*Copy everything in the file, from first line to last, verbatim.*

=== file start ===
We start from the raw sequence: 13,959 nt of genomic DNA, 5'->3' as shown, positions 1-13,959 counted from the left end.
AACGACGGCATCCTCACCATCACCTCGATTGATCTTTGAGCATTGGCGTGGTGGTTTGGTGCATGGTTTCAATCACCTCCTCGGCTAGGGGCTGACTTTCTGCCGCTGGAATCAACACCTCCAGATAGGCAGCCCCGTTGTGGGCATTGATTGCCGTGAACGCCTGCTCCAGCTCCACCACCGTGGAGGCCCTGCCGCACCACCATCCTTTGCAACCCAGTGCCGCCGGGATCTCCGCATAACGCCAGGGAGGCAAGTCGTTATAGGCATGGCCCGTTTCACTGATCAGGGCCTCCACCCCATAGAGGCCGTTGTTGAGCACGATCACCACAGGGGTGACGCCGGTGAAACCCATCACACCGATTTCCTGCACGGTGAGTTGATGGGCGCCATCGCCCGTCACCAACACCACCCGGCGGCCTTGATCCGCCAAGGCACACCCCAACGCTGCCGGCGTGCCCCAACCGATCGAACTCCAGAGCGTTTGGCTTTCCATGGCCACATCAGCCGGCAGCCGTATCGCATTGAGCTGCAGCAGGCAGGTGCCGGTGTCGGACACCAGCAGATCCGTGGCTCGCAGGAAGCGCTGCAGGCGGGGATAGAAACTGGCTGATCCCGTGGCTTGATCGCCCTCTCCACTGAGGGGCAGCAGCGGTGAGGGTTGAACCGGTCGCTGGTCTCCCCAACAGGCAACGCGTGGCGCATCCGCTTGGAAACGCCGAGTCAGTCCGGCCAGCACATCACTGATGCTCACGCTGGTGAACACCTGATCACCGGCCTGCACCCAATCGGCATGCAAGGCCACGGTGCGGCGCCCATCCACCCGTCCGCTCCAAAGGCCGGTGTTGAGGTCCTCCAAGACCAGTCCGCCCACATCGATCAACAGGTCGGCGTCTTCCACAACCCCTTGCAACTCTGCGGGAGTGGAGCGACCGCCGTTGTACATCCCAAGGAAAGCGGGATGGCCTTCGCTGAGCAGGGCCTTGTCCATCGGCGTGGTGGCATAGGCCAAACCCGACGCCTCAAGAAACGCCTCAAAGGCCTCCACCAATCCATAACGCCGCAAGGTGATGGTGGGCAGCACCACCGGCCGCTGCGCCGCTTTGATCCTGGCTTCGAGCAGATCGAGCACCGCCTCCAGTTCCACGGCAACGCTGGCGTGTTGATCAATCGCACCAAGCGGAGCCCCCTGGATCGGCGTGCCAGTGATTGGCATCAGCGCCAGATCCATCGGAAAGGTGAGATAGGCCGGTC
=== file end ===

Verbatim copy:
We start from the raw sequence: 13,959 nt of genomic DNA, 5'->3' as shown, positions 1-13,959 counted from the left end.
AACGACGGCATCCTCACCATCACCTCGATTGATCTTTGAGCATTGGCGTGGTGGTTTGGTGCATGGTTTCAATCACCTCCTCGGCTAGGGGCTGACTTTCTGCCGCTGGAATCAACACCTCCAGATAGGCAGCCCCGTTGTGGGCATTGATTGCCGTGAACGCCTGCTCCAGCTCCACCACCGTGGAGGCCCTGCCGCACCACCATCCTTTGCAACCCAGTGCCGCCGGGATCTCCGCATAACGCCAGGGAGGCAAGTCGTTATAGGCATGGCCCGTTTCACTGATCAGGGCCTCCACCCCATAGAGGCCGTTGTTGAGCACGATCACCACAGGGGTGACGCCGGTGAAACCCATCACACCGATTTCCTGCACGGTGAGTTGATGGGCGCCATCGCCCGTCACCAACACCACCCGGCGGCCTTGATCCGCCAAGGCACACCCCAACGCTGCCGGCGTGCCCCAACCGATCGAACTCCAGAGCGTTTGGCTTTCCATGGCCACATCAGCCGGCAGCCGTATCGCATTGAGCTGCAGCAGGCAGGTGCCGGTGTCGGACACCAGCAGATCCGTGGCTCGCAGGAAGCGCTGCAGGCGGGGATAGAAACTGGCTGATCCCGTGGCTTGATCGCCCTCTCCACTGAGGGGCAGCAGCGGTGAGGGTTGAACCGGTCGCTGGTCTCCCCAACAGGCAACGCGTGGCGCATCCGCTTGGAAACGCCGAGTCAGTCCGGCCAGCACATCACTGATGCTCACGCTGGTGAACACCTGATCACCGGCCTGCACCCAATCGGCATGCAAGGCCACGGTGCGGCGCCCATCCACCCGTCCGCTCCAAAGGCCGGTGTTGAGGTCCTCCAAGACCAGTCCGCCCACATCGATCAACAGGTCGGCGTCTTCCACAACCCCTTGCAACTCTGCGGGAGTGGAGCGACCGCCGTTGTACATCCCAAGGAAAGCGGGATGGCCTTCGCTGAGCAGGGCCTTGTCCATCGGCGTGGTGGCATAGGCCAAACCCGACGCCTCAAGAAACGCCTCAAAGGCCTCCACCAATCCATAACGCCGCAAGGTGATGGTGGGCAGCACCACCGGCCGCTGCGCCGCTTTGATCCTGGCTTCGAGCAGATCGAGCACCGCCTCCAGTTCCACGGCAACGCTGGCGTGTTGATCAATCGCACCAAGCGGAGCCCCCTGGATCGGCGTGCCAGTGATTGGCATCAGCGCCAGATCCATCGGAAAGGTGAGATAGGCCGGTC